Windows client operating systems are available to customers in multiple ways – Volume Licensing; OEM; and Retail channels. Windows licenses acquired through these channels are subject to specific terms and conditions, which outline how customers can deploy, upgrade or use Windows. Typically, enterprise customers purchase computers from OEMs with or without a version of Windows and purchase Windows Enterprise edition licenses through the Microsoft Volume Licensing Program.
A Windows Enterprise edition license that is acquired through the Volume Licensing Program is an upgrade license, so it must be deployed on a computer that already has a qualifying OEM installed Windows client operating system with a valid license. If this is not done, customers will end up in either a mislicensed or misversioned condition, which is a violation of the terms and conditions defined in Volume Licensing Program.
A mislicensed computer is any computer currently using a Windows Volume License but that computer did not ship with an OEM-installed version of Windows.
A misversioned computer is a computer currently using a Windows Volume License but that computer did not ship with a qualifying OEM-installed version of Windows that qualifies for a Windows Volume License upgrade. (Windows 8 and newer only; Windows 7 and prior have a physical Certificate of Authenticity (COA) that cannot be detected by MAP)
To put this another way, MAP needs to know 2 elements, whether or not the computer shipped from the OEM with Windows installed and if it did, that the Windows edition that was installed is one that is allowed to be upgraded to Enterprise edition.
The ability for MAP to determine if an OEM installed Windows on a computer started with Windows Vista SP1. However, the capability for MAP to determine the edition wasn’t available until Windows 8 was released. For this reason, any machines that are running Windows Vista SP1 or Windows 7 that are categorized as “Licensed” (i.e. not “mislicensed”) still need to have their CoA sticker checked to verify that the edition installed is one that qualifies for upgrade to Enterprise. For Windows Vista, this would be the Business and Ultimate editions and for Windows 7 it is the Professional and Ultimate editions.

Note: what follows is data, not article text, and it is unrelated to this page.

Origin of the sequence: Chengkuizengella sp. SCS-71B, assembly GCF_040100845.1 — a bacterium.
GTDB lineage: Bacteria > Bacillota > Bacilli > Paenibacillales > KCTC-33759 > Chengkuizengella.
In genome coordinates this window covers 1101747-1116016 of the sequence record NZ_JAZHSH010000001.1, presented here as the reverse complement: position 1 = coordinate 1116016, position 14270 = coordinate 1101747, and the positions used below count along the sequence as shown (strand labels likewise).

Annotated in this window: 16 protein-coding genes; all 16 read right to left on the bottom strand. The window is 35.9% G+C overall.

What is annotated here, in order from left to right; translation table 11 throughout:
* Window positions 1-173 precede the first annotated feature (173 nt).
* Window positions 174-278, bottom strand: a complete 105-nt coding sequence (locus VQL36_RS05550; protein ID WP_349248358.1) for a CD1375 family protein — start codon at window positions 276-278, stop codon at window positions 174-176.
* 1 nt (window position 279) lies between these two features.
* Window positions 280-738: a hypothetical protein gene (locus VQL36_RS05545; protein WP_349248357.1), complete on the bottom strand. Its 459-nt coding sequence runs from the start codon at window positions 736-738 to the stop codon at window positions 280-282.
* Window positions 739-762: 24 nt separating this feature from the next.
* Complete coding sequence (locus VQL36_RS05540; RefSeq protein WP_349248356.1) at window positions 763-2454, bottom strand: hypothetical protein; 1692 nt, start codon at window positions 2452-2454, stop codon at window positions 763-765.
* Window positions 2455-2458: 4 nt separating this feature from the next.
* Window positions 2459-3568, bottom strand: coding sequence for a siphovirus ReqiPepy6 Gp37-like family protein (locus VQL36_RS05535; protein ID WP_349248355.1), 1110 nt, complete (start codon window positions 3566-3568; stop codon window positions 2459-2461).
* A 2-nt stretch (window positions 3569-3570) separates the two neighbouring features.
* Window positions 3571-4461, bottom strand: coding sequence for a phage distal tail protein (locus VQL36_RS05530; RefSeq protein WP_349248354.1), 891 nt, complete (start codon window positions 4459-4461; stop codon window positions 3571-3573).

For this feature, a new option has been added to the list of Inventory Scenarios in the Inventory Wizard, so you will want to choose both:
MAP will conduct a general inventory of the environment and for any qualifying client operating systems that are discovered, MAP will use WMI and PowerShell queries to obtain the information needed for the reports. For details on how to prepare your environment for a successful WMI and PowerShell connection, see these TechNet Wiki articles:
Here is a brief explanation of the report which contains 2 worksheets: